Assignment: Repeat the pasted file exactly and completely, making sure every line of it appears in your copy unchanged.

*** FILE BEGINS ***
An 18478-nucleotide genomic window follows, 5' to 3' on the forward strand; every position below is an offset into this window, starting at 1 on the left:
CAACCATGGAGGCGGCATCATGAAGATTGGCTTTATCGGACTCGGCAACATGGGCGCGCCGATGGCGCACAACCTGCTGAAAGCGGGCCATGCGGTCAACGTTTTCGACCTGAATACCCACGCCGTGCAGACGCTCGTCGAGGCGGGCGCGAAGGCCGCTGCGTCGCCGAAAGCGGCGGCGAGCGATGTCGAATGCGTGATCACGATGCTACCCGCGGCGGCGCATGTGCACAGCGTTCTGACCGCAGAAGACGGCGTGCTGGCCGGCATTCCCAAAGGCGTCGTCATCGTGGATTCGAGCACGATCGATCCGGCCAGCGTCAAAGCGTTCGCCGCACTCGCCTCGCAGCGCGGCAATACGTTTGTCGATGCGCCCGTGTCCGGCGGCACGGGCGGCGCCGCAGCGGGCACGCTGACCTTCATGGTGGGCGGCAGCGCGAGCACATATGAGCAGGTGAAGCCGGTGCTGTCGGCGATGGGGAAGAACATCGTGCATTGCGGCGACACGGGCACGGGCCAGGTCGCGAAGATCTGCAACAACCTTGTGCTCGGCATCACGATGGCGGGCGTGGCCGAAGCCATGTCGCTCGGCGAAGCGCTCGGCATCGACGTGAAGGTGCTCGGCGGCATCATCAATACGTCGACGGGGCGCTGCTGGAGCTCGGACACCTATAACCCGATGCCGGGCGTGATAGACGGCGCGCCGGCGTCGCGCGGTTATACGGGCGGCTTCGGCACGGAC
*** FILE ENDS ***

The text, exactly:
An 18478-nucleotide genomic window follows, 5' to 3' on the forward strand; every position below is an offset into this window, starting at 1 on the left:
CAACCATGGAGGCGGCATCATGAAGATTGGCTTTATCGGACTCGGCAACATGGGCGCGCCGATGGCGCACAACCTGCTGAAAGCGGGCCATGCGGTCAACGTTTTCGACCTGAATACCCACGCCGTGCAGACGCTCGTCGAGGCGGGCGCGAAGGCCGCTGCGTCGCCGAAAGCGGCGGCGAGCGATGTCGAATGCGTGATCACGATGCTACCCGCGGCGGCGCATGTGCACAGCGTTCTGACCGCAGAAGACGGCGTGCTGGCCGGCATTCCCAAAGGCGTCGTCATCGTGGATTCGAGCACGATCGATCCGGCCAGCGTCAAAGCGTTCGCCGCACTCGCCTCGCAGCGCGGCAATACGTTTGTCGATGCGCCCGTGTCCGGCGGCACGGGCGGCGCCGCAGCGGGCACGCTGACCTTCATGGTGGGCGGCAGCGCGAGCACATATGAGCAGGTGAAGCCGGTGCTGTCGGCGATGGGGAAGAACATCGTGCATTGCGGCGACACGGGCACGGGCCAGGTCGCGAAGATCTGCAACAACCTTGTGCTCGGCATCACGATGGCGGGCGTGGCCGAAGCCATGTCGCTCGGCGAAGCGCTCGGCATCGACGTGAAGGTGCTCGGCGGCATCATCAATACGTCGACGGGGCGCTGCTGGAGCTCGGACACCTATAACCCGATGCCGGGCGTGATAGACGGCGCGCCGGCGTCGCGCGGTTATACGGGCGGCTTCGGCACGGAC